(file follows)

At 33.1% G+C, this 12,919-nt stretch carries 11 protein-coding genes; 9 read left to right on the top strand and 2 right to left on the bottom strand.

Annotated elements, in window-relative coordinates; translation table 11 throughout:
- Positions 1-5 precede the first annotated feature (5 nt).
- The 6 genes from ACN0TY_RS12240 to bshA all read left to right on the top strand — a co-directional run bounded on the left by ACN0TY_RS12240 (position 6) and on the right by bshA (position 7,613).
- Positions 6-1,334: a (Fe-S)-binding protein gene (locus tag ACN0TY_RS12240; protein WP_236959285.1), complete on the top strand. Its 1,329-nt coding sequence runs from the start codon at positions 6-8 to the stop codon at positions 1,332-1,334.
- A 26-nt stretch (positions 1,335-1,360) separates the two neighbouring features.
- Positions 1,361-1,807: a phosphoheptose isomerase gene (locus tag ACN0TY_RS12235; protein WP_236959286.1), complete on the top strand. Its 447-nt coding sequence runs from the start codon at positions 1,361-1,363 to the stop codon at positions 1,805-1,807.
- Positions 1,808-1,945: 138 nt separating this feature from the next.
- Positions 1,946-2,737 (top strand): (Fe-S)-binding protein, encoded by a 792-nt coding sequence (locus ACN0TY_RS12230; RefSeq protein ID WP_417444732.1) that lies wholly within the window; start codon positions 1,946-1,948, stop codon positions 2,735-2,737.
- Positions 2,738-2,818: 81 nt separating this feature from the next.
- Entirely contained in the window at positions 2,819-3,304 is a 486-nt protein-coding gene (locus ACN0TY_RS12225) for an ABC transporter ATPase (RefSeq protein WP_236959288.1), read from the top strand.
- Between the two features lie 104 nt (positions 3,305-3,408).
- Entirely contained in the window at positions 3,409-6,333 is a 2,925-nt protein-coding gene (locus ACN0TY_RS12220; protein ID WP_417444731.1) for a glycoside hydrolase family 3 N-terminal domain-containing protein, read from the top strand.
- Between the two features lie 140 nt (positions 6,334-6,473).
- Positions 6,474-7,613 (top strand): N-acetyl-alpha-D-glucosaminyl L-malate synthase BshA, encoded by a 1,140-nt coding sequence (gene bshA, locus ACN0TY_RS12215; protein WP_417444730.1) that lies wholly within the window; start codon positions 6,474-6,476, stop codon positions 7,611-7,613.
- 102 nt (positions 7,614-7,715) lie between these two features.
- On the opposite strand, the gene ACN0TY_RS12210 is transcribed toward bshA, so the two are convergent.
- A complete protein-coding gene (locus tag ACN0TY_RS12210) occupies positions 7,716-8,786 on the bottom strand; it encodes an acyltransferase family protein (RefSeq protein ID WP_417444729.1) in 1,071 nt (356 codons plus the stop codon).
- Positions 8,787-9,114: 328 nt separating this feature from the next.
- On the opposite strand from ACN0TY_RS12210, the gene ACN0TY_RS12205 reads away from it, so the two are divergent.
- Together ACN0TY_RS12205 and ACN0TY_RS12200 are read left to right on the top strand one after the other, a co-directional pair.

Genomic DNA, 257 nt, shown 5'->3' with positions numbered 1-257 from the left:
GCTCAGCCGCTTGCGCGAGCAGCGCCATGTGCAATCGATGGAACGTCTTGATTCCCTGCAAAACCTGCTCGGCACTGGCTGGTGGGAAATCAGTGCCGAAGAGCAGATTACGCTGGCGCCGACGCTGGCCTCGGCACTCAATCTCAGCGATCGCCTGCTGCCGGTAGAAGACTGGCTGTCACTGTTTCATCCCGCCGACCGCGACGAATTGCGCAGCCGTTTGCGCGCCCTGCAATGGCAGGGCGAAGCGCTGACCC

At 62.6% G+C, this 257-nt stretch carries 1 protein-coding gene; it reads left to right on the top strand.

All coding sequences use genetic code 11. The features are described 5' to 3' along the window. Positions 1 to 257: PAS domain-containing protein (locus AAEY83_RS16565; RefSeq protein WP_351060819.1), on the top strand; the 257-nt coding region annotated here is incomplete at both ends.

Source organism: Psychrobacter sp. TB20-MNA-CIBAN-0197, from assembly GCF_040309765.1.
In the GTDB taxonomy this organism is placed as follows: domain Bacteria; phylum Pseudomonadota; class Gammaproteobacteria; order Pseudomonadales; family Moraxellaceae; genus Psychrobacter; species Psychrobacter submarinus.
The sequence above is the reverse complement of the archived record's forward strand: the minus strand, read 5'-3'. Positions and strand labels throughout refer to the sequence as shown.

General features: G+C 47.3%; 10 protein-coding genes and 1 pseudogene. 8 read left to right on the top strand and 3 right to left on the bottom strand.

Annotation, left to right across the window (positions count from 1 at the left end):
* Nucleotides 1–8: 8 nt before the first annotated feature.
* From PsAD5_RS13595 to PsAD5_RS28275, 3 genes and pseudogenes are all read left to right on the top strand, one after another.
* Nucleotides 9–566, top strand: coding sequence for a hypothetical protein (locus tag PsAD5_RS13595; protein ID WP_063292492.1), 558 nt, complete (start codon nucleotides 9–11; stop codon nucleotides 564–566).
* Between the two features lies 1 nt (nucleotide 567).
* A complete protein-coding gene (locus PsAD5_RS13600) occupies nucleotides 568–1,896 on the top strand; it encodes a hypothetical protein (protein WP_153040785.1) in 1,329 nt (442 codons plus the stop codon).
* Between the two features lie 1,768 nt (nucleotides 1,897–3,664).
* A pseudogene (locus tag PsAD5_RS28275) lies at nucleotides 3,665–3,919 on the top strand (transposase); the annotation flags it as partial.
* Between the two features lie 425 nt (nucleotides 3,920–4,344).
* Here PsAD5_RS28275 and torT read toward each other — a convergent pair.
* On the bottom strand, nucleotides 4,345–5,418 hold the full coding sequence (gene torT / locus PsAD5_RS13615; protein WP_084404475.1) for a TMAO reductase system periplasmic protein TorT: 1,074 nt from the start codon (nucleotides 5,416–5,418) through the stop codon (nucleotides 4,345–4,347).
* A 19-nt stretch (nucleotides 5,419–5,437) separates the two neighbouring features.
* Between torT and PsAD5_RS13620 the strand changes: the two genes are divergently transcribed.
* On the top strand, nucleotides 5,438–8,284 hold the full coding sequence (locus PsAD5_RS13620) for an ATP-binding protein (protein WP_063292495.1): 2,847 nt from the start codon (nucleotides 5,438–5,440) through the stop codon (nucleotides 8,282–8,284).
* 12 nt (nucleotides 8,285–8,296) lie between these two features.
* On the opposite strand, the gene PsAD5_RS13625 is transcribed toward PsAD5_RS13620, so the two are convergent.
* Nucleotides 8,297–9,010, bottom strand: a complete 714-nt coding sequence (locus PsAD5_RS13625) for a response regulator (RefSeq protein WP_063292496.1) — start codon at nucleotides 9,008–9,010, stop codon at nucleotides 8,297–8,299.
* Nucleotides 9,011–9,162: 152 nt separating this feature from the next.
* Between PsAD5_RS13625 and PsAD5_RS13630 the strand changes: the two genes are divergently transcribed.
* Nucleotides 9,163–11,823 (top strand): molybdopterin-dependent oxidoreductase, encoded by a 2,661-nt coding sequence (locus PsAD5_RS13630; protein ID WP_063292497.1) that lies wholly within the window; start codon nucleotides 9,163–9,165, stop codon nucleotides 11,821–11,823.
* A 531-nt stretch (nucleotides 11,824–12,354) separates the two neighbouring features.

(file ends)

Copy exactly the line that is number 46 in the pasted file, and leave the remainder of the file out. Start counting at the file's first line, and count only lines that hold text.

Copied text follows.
* Nucleotides 8,297–9,010, bottom strand: a complete 714-nt coding sequence (locus PsAD5_RS13625) for a response regulator (RefSeq protein WP_063292496.1) — start codon at nucleotides 9,008–9,010, stop codon at nucleotides 8,297–8,299.